• Career Senator: McCain's 31-year Senate career overlapped with all of the five longest-serving senators in U.S. history (Robert Byrd, Daniel Inouye, Strom Thurmond, Ted Kennedy, and Pat Leahy). All of those men, along with McCain, were elected in a time when U.S. Senators often became institutions and served for generations. But only Leahy is left from the list above, and only three other Senators (Orrin Hatch, R-UT, Chuck Grassley, R-IA, and Mitch McConnell) have been around longer than McCain. The pressure in Washington these days is brutal, and the opportunities in the private sector are abundant. So, three- and four-decade Senators may well be an endangered species from here on out.

  • Institutionalist: When the Constitution was written, the Founding Parents intended the Senate to be roughly akin to the British House of Lords—more cautious, more deliberative, less prone to partisan pressure. McCain came of age when that tradition was still intact, and he internalized it. He generally preferred methodical deliberations and consensus-building, as illustrated by what are likely the three best-known actions of his Senate career: His co-sponsorship of the McCain-Feingold Act (which reformed campaign finance), his leadership of the "Gang of 14" (which temporarily salvaged the traditional methods of approving federal judges), and his Obamacare-saving vote (which was motivated primarily because of objections over process, and not policy). The antithesis to this way of thinking is Donald Trump, who cares little for caution, deliberation, or bipartisanship, which is a big part of the reason that McCain sparred with him. But, of course, Trump is not the only guilty party here. In today's Senate, the ends almost always justify the means, and when the Senate filibuster goes the way of the dodo (which will surely happen soon), essentially all vestiges of that body's commitment to proceeding methodically, making sure the minority party is heard, and building consensus will be gone.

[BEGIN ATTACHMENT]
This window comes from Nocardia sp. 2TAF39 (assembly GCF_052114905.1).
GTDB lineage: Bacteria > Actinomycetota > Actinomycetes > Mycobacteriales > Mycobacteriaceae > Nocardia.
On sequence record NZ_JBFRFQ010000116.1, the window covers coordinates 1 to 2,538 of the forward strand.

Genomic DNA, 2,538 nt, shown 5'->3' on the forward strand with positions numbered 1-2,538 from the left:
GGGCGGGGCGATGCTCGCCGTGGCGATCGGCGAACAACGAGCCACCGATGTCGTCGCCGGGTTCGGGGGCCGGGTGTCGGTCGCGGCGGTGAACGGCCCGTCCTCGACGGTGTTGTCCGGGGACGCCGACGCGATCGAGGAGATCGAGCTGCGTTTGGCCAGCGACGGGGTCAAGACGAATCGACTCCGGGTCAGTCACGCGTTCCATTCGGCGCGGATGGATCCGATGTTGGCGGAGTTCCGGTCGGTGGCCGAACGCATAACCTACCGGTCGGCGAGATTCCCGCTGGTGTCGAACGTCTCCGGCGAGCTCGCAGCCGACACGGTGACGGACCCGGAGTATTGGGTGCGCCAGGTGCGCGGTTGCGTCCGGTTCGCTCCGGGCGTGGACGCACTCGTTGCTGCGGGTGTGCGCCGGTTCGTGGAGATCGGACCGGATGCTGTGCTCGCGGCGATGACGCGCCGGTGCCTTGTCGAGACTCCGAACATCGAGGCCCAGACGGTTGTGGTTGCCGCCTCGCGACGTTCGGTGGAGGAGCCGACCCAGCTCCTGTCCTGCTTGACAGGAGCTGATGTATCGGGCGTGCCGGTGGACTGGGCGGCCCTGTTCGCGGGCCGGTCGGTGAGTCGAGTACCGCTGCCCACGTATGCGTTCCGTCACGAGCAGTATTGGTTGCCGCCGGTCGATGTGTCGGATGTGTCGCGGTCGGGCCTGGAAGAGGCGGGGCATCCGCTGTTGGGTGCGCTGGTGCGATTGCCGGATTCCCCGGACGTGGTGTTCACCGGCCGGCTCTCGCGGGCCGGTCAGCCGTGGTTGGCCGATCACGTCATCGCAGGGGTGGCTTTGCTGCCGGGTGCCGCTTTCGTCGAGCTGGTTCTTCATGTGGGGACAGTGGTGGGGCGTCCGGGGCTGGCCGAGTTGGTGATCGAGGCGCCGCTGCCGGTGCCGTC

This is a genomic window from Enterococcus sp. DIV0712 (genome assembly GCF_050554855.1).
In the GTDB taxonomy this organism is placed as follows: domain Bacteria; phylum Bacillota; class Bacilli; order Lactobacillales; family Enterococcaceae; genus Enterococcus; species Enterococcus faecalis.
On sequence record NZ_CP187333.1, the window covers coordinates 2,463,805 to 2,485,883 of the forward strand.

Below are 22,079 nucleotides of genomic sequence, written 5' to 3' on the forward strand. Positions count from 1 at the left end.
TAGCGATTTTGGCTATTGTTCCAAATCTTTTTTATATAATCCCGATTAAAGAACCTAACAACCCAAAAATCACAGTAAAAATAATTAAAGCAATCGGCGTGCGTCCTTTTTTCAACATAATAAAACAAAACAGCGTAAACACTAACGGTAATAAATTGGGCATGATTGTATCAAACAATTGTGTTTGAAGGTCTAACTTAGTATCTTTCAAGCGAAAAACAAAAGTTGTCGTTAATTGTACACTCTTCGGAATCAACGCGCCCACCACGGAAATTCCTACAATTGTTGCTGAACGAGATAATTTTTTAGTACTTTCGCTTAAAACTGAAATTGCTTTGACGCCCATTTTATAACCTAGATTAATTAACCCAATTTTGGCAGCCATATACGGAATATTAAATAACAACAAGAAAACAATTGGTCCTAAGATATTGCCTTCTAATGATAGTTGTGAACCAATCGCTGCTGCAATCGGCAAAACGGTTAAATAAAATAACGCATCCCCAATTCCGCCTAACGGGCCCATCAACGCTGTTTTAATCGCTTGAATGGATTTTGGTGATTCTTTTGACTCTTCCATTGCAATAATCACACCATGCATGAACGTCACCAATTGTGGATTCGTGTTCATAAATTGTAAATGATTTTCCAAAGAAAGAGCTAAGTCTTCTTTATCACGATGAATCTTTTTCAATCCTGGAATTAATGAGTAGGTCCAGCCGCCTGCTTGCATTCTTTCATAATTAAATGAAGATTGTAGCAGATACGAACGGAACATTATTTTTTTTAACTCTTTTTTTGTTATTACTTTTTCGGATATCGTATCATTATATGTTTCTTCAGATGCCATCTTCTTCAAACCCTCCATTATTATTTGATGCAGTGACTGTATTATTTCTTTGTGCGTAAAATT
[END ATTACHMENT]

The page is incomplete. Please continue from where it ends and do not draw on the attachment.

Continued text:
Nobody can predict the future with perfect clarity, of course, but these are four dimensions of McCain's career that look like they're on their way to becoming anachronisms.

After news of the Senator's death broke, tributes to him came in from everyone who is anyone in American politics. That includes all of the living presidents, among them one Donald J. Trump. Here is the message posted to Trump's instagram account (his tweet had the same text, without the image):

Trump tips his hair to McCain

The President is being absolutely lambasted for this, first because it doesn't actually honor McCain himself (only his family), second because the inclusion of Trump's picture comes off as kind of crass, and third because the "like" from the first family also comes off as kind of crass. In fairness to Trump, it's unlikely he had much to do with the tweet (it's not written in his style), and he certainly had nothing to do with the Instagram (unless he's been taking Photoshop classes). It's also probably the case that nothing Trump said or did would have avoided harsh criticism, given his wide unpopularity and his acrimonious relationship with the Senator. That said, it's also plain to see that all of Trump's predecessors did a better job of expressing their condolences:

McCain will lie in state in both Arizona and in Washington, and will—at his family's request—be eulogized by both Bush the son and Obama. His funerary rites are likely to occupy most of the headlines for the next few days which, ironically, figures to take a little bit of the heat off Trump for a while, as he reels from fortnight full of scandals. (Z)

DNC Changes Superdelegate Rules